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grain vs. milk fed veal

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In making osso bucco do you think it would matter? My butcher can only get grain fed. Not sure if this would make a difference in taste, he says probably not, but doesn't know for sure. Does anyone have any experience?

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  1. Grain fed veal may be slightly older than milk fed veal. Some butchers may call it baby beef, but that term is not used much anymore. I would prefer grain fed, since milk fed may imply dark pen conditions, with a milk formula feed and antibiotics.
    Either veal will work well in long slow cooking; milk fed may have an advantage for tender fried dishes.

    1. I have used milk fed, grain fed, and beef (and pork, for that matter...wanna try lamb next).
      I have not made these dishes side by side for comparison sake so am hesitant to say theres no difference.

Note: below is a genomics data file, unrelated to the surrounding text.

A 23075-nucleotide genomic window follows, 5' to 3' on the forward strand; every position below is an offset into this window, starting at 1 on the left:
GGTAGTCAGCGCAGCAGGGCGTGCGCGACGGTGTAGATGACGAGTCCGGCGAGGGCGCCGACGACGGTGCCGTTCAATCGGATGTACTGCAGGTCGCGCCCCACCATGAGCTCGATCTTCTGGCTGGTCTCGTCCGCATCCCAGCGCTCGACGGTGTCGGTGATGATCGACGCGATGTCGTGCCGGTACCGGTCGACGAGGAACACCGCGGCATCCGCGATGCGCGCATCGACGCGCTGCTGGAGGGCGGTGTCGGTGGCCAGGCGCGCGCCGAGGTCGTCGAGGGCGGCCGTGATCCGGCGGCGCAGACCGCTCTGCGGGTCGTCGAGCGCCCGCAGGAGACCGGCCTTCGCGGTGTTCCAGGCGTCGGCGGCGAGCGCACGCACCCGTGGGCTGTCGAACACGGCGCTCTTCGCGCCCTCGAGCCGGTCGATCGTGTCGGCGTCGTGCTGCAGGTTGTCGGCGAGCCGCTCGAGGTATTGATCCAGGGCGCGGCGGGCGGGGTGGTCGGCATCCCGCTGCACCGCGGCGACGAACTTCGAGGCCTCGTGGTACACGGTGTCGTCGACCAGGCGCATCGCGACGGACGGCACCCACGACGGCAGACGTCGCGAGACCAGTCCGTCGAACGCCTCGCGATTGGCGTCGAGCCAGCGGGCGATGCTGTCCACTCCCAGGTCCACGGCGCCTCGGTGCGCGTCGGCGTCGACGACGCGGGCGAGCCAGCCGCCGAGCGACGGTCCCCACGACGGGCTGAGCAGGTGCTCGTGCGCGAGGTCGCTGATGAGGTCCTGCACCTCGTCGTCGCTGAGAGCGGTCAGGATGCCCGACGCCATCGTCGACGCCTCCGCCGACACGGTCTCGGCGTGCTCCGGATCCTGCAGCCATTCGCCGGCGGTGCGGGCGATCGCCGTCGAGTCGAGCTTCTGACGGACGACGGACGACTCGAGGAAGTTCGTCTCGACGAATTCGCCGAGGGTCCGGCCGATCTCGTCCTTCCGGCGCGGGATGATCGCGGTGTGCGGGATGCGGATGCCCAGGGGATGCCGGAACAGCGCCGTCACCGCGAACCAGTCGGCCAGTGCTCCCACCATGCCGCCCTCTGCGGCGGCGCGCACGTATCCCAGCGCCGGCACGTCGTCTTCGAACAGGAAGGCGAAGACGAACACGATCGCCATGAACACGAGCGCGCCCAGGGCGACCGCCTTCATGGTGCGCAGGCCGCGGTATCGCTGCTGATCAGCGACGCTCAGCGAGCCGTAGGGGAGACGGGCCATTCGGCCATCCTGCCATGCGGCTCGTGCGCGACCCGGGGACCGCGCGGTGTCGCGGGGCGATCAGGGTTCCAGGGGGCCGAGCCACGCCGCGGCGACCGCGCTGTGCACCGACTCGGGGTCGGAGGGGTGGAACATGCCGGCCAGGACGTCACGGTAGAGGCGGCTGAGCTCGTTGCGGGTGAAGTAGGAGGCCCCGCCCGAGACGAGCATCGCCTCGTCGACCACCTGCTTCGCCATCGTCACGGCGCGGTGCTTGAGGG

I will say that I was very happy with each dish - the long braise is pretty much an equalizer.
      I usually buy grain fed veal for osso bucco (it is labelled only as veal, but the color is much redder) only because it is cheaper.
      I think it would be more important if you were to use the meat in a less forgiving dish (ultimately tartare, I would guess).

      1 Reply
      1. re: porker

        Quite self-centered, that Porker; look at all the I this and I thats (eeek)

      2. I have used grain fed, milk fed and free range and for osso bucco and other veal dishes which involve using dry heat methods like sauteing, pan frying, broiling or grilling as part of or the sole cooking process I prefer milk fed veal! It's definitely more tender. I tried tenderizing the pink veal, but the milk fed veal was still better. If you can't get milk fed veal then the grain fed will have to do. If the recipe calls for veal then by all means use veal, substituting with chicken or pork doesn't produce the same flavor. Best regards and Happy Cooking :)